How Livingston and Gary Holt continue to defy the odds ahead of Rangers trip
Sky Sports News reporter Charles Paterson visits Livingston ahead of their trip to Rangers to learn more about the Premiership side that continues to defy the odds
By Charles Paterson
Last Updated: 14/02/20 10:33am
"We are more than what people assume..."
Gary Holt's eyes twinkle with satisfaction as he ponders Livingston's lofty status in the club's sparkling new media room. On the wall behind him is an impressive life-size motif of a roaring lion, next to a large club crest. The room is so compact, it is a struggle to arrange the chairs and camera to avoid Holt's head appearing to be inside the lion's jaws.
The lion and the crest were hand-painted by a local supporter and add a stylish, homely element to the stadium. There are similar frescoes in the main tunnel; for a club that not long ago seemed to have no identity and little purpose, these are hugely important features that the staff working at the Tony Macaroni Arena are rightly proud of.
Riding high in fifth place in the Scottish Premiership, Holt's team sit just four points behind Aberdeen in third. They boast the league's third-best home record, behind Celtic and Rangers, having won their last six matches at the stadium widely dubbed as "The Spaghetti-had". They are also the league's third top scorers - again bettered by the Old Firm - and have conceded only six league goals at home.
How Livingston returned to the top flight
Many would argue Livingston should not be in this position, while some might even suggest they should not exist. Two administrations, in 2004 and 2009, saw the club nearly disappear altogether; after the second, Livingston were demoted to the fourth tier of Scottish football.
Consecutive promotions under David Hopkin in 2017 and 2018 catapulted Livingston back into the top-flight, and Holt has continued that good work in his 18 months as head coach, despite critics lining up to attack his team's artificial pitch, style of play and lack of fanbase (last season, Livingston had the league's second-lowest average attendance).
"We've opened eyes to how well we can play football, but we don't go away from what we're good at as well. Stick to your principles, stick to your game plan, but within that you'll get chances to play and express yourself. We've got a lot of good players, and we've highlighted that this year.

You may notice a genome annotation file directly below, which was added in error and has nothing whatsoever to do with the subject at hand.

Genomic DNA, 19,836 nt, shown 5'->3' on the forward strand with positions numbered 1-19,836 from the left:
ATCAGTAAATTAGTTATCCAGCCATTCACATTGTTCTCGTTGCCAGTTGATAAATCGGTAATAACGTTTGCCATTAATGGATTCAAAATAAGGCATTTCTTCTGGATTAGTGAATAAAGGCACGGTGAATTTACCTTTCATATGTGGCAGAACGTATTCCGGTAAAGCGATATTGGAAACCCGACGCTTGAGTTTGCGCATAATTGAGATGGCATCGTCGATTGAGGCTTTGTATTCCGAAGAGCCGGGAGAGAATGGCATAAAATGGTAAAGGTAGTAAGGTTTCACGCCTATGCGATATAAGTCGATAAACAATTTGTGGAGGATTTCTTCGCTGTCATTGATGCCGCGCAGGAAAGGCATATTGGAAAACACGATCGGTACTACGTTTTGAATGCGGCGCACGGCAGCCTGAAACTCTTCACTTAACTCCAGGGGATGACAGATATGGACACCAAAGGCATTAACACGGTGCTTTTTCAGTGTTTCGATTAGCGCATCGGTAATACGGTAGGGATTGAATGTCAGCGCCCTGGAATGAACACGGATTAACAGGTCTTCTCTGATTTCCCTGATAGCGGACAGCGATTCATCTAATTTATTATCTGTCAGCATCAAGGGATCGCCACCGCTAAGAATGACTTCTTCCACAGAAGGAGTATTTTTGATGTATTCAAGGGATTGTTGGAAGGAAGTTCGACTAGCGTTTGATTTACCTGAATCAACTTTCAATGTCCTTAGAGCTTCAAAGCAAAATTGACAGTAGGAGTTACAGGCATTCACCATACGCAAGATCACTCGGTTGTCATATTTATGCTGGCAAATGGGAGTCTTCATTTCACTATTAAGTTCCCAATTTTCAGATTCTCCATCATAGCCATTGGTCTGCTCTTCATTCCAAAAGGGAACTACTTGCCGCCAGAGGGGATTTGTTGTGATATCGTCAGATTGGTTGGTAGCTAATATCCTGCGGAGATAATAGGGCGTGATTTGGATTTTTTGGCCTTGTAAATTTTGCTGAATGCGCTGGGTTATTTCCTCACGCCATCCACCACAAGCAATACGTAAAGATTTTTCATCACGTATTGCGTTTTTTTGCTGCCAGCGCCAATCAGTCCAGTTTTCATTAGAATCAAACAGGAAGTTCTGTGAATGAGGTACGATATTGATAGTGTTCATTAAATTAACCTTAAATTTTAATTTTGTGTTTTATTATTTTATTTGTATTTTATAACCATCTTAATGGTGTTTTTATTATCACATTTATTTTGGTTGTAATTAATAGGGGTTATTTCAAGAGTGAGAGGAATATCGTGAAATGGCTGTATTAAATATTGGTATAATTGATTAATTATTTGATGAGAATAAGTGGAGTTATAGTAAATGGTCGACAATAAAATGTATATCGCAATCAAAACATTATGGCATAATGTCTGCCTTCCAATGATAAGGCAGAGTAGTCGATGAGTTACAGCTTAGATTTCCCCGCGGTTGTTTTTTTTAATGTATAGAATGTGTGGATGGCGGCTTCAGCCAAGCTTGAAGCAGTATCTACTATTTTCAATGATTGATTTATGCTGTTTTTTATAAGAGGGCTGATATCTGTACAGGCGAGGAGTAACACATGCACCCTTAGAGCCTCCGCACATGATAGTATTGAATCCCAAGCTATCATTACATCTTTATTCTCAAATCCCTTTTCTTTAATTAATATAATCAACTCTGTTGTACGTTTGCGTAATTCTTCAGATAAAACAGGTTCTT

"You'll get a chance to play, but you've got to earn the right, and we're not at a level yet where we can turn up and play football first. We must earn the right by winning the individual battles and the collective battles, and then we'll get chances to express ourselves in the right areas."
Holt's high standards
Wednesday's victory over St Mirren, and Holt's reflections on it, show why Livingston continue to improve. It was a sixth successive home win, but he was not satisfied with how it transpired.
"We went away from what got us the success initially. Game-management within the game; what's got us success? Don't go away from it. Aye, everyone wants to play nice football, but if you're getting success and chances and score goals from it, just keep doing it! It's up to the opponents to change. We went 2-0 up and then started trying to play it short, dink it into people, play off them...
"But then, talking about game-management and being 2-1 up, I think we would have drawn that game last season. It was nice to see that we didn't, and it's three points but it's still not acceptable. We've set standards as a group, and it's got to be better."
Rhetoric like this might give the impression of Holt being a harsh taskmaster, but you would struggle to meet a warmer, more engaging individual. As a player, he was a tireless midfielder who won 10 Scotland caps and remains a club legend at both Kilmarnock - after winning the Scottish Cup in 1997 - and Norwich City, where he reached the Premier League in 2004.